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We have batch files that my company likes to run overnight so I took our server(MatLab)/client(Java/Eclispe) code, that worked fine with single files, put a while true loop around everything and got it to work properly that way. The only problem we have it that the server always looks for a client, with the socket.accept() call, but if it has no clients to connect to it, it just sits there forever. To close the program we have to go to the task manager and force it closed.

So it there any way I could put a timer on accept so if no one tries to connect after a certain time, no more batch files to run, I can cancel the connect and shutdown the program.

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Also see this answer using socket timeouts –  LateralFractal Mar 13 at 4:42

1 Answer 1

This code will allow you to set the timeout on accept()

private ServerSocket listener;  
    private int timeout;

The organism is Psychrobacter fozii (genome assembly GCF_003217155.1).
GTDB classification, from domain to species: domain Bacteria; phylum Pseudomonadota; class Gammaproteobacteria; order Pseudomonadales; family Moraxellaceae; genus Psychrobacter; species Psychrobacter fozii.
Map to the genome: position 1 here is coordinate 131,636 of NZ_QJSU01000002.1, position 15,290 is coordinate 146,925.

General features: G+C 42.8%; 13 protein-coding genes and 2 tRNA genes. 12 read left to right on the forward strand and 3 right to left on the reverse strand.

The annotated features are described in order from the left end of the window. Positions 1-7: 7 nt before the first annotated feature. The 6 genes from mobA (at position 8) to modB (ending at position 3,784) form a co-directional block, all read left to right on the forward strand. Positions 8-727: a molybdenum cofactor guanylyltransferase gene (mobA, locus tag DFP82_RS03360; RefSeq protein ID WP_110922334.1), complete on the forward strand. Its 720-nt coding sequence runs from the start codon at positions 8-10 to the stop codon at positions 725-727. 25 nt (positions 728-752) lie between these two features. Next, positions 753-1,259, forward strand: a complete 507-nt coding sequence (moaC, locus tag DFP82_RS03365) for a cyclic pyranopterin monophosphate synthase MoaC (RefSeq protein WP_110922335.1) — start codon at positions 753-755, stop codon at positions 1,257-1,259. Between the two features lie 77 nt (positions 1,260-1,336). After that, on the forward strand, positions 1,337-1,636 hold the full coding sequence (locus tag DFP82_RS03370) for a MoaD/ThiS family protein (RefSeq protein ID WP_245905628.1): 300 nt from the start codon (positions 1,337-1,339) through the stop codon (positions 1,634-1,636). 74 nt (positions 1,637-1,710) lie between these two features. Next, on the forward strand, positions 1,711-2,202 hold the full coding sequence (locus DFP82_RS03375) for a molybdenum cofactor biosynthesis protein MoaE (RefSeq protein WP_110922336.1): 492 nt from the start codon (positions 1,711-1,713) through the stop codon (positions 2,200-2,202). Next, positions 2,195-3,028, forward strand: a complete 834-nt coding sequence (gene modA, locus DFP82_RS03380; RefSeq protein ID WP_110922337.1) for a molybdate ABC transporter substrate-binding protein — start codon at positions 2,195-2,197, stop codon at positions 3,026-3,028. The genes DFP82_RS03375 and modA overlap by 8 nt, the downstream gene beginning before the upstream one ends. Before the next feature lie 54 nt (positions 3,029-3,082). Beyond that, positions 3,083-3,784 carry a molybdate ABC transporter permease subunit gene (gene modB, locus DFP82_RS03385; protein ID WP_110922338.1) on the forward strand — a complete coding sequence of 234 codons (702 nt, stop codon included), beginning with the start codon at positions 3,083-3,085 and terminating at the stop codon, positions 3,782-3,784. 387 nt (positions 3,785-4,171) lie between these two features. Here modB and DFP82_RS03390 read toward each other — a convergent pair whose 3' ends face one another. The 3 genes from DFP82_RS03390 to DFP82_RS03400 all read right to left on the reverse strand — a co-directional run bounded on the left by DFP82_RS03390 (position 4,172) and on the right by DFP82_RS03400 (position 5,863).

private Thread runner;  
    private boolean canceled;  

    ...  

    // returns true if cancel signal has been received  
    public synchronized boolean isCanceled()  
    {  
        return canceled;  
    }  

    // returns true if this call does the canceling  
    // or false if it has already been canceled  
    public synchronized boolean cancel()  
    {  
        if ( canceled ) {  
            // already canceled due to previous caller  
            return false;  
        }  

        canceled = true;  
        runner.interrupt();  
        return true;  
    }  

    public void run()  
    {  
        // to avoid race condition (see below)  
        listener.setSoTimeout(timeout);  

        while ( ! isCanceled() ) {  
            // DANGER!!  
            try {  
                Socket client = listener.accept();  
                // hand client off to worker thread...  
            }  
            catch ( SocketTimeoutException e ) {  
                // ignore and keep looping  
            }  
            catch ( InterruptedIOException e ) {  
                // got signal while waiting for connection request  
                break;  
            }  
        }  

        try {  
            listener.close();  
        }  
        catch ( IOException e ) {  
            // ignore; we're done anyway  
        }  
    }  
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